In Western thought, the image of the courtroom has often run in tandem – if not outright taken the place of – the image of justice.  The impurity and injustice of the outside world falls away – at least theoretically – in the warm confines of the courtroom.  This comforting familiarity of the courtroom is at the same time belied by the often ominous proceedings that take place within it. The courtroom is a place of justice, yes.  But it is also one of anger, of tears, of passion and of betrayal.  Far from being a space of comfort and familiarity – the courtroom becomes a place where petitioners and defendants leave the normal confines of their daily lives as well as, perhaps, their physical selves.  Leaving their routine, litigants force themselves into a separate space, perhaps a sacred space, in which the very decrees of life and death, of innocent and guilty, carry existential meaning.
 Like the physical courtroom of the Western world, the divine courtroom can be seen as a space both unique and ordinary, at once foreign and familiar.  The image of God as judge and the divine court as the place of judgment is so ubiquitous in religious literature as to have become almost rote.  At the same time, the concepts underlying those familiar images are foreign to the daily experience of the non-jurist.  Moreover, while in theory the concept of a God presiding over a divine courtroom is comforting in its sense of order and control, in practice the divine courtroom has the potential to be somewhat terrifying.  The courtroom in religious literature is the place in which God is often found to arbitrate and eventually mete out ultimate justice.  As in the physical courtrooms of the Western world, the divine courtroom is the space in which life and death is decided, where merits and offenses are discovered and tallied. 
 While the divine courtroom is certainly the space where God is envisioned as pronouncing judgment upon mankind, the legal space of the divine courtroom also has the potential to take on a reverse role.  According to Meira Kensky’s work on the divine courtroom in early Jewish and Christian thought, it is in the divine courtroom that the worshiper strives “to vindicate God from charges of injustice and inequity”.  The divine courtroom, then, is not simply the place where God judges man.  It is also the space – perhaps the only place – where man has the opportunity to advocate before, as well as, perhaps, arbitrate against God.  The divine courtroom, then, is the space where man and God meet.  In this sense, the divine courtroom is a locus of power and religious authority, not simply for God, but also for man.
 The possibility for justice in the divine courtroom, like that in the Western courthouse, is also an open question.  In biblical works such as Job, God’s courtroom becomes the place where the destruction of a saintly life is germinated, where the accuser is given free reign by a complicit Judge to torment the defendant.  In this sense, the divine courtroom can also represent those less laudable physical courtrooms which, throughout history, have persistently twisted the law for unjust purposes.
 This conference will consider the idea of the divine courtroom broadly, in both its historical and thematic senses.  In the historical sense, the conference will, to some degree, trace the progress of the divine courtroom idea from its earliest manifestations in the ancient Near East through its ramifications for contemporary adjudicatory systems.  Thematically, the conference will consider the many, perhaps conflicting images of the divine courtroom as well as the relationship(s) of the divine courtroom to the physical sphere.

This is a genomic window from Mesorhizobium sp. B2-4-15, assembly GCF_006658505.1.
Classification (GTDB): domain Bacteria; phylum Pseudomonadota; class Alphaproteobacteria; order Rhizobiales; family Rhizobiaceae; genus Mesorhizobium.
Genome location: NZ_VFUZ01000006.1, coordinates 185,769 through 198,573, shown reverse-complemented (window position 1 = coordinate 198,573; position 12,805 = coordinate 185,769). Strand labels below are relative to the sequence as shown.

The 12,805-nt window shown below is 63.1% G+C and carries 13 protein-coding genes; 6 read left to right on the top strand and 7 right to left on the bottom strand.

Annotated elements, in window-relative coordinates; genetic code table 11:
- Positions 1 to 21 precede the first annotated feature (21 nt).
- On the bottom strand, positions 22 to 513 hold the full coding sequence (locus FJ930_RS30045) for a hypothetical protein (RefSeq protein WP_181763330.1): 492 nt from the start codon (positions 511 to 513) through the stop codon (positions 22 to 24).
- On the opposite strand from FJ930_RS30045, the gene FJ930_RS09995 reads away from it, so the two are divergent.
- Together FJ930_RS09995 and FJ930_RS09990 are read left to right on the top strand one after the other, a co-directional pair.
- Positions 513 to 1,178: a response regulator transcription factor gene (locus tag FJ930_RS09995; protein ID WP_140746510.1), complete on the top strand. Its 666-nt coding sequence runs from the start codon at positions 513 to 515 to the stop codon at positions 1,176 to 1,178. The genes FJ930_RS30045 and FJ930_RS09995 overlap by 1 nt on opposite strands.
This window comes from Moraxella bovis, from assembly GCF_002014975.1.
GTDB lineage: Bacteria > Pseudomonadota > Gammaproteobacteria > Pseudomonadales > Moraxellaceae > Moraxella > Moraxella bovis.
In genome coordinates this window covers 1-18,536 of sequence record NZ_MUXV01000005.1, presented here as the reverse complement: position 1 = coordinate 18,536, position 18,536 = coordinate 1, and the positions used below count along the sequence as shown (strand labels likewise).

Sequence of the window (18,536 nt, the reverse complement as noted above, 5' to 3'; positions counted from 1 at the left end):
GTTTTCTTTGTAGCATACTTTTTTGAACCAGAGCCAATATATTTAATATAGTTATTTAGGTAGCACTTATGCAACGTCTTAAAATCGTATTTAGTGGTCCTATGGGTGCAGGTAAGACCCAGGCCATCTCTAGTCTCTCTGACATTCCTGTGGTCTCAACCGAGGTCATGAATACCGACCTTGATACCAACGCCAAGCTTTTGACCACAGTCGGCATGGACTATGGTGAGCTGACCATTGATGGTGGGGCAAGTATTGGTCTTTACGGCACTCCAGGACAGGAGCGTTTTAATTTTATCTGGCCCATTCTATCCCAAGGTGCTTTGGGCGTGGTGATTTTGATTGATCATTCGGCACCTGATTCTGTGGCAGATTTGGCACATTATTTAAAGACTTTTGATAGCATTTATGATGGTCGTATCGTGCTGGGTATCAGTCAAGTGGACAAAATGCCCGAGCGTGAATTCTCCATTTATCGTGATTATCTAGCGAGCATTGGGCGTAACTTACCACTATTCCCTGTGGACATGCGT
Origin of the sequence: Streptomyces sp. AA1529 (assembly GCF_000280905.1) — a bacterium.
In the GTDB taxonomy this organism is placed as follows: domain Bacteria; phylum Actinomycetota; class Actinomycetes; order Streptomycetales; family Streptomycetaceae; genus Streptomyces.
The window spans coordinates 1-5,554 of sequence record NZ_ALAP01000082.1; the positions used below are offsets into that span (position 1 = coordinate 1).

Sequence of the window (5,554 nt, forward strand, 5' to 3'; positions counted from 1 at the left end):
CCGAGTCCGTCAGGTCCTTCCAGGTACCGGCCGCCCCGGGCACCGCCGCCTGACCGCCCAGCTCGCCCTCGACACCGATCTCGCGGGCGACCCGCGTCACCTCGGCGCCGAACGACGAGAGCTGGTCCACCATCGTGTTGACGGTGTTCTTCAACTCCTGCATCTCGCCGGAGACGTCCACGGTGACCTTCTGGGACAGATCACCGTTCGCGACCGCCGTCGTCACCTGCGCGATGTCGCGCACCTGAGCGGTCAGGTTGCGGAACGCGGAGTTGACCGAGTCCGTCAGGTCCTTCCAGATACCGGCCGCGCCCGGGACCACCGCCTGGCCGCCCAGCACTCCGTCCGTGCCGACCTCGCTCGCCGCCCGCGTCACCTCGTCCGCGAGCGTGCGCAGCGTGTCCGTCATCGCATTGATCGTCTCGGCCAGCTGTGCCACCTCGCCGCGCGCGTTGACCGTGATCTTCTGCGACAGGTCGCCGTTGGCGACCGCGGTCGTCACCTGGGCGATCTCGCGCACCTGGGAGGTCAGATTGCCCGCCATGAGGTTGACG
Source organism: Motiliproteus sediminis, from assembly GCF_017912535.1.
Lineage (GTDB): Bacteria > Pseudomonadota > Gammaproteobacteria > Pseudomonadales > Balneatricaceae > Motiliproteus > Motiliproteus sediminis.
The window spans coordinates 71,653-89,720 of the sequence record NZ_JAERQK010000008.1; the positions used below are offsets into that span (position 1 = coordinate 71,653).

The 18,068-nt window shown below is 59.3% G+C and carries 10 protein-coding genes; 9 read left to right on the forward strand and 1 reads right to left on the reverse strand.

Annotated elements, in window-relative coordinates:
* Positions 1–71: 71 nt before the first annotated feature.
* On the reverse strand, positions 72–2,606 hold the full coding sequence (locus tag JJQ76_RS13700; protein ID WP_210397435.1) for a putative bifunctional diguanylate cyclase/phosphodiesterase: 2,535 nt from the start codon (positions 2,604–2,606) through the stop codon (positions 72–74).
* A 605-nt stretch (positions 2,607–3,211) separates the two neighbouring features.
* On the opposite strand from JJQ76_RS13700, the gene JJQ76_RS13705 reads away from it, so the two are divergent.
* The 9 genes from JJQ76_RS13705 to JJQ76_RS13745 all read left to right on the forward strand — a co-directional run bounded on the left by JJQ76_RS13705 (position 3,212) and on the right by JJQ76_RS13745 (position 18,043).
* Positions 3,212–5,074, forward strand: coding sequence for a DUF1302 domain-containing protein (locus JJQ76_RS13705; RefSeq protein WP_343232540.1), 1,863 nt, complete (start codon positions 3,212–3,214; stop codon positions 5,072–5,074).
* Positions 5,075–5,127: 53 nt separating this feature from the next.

2009-2010 Conferences

 February 21-22, 2010
 Political theology is a mode of inquiry that understands the modern period as incompletely secularized. Theology has been adapted, reworked, and translated for secular use, but its hold on the political imagination remains strong. Although the Enlightenment and the rise of Western political liberalism attempted to keep the public, political sphere completely secular while relegating religion to the private sphere, political theology argues that modern political systems have reoccupied the space that was one held by religious and theological systems. With the rise of political Islam abroad, and the increasing political power of the Christian Right in the United States, the exploration of the theological roots of the political imagination takes on great contemporary significance. Political theology, however, has been primarily concerned with ancient and medieval conceptions of the City of God and the theological polity, due to its links to Western political nationalism after the fall of Christendom. In an age of political and religious globalization, there is a pressing need to bring non-Christian religions into these conversations.
 Scholars have, for the most part, studied the impact of theology on our contemporary political commitments, but much less attention has been paid to the theological underpinnings of secular legal systems. Yet, a small but growing body of literature on legal theology has demonstrated that both in its origins and in its content, Western law preserves and reoccupies spaces once held by God, revelation, prophets and priests. The increasing presence of religion in the public square, both in the United States and abroad, has led to a rethinking of time-honored understandings of the relationship between religion, theology, and law. In an age in which political globalization has been accompanied by legal globalization, there is a need not only for disparate studies of political and legal theology, but to bring political theology and legal theology into productive conversation with one another.
 Political theology is of particular interest to constitutional lawyers because of its insights on sovereignty, particularly the power of the sovereign to create an exception. As Ernst Kantorowicz demonstrated in his magisterial book, The King’s Two Bodies, law and theology are inseparable when theorizing about the place of the sovereign in a political system.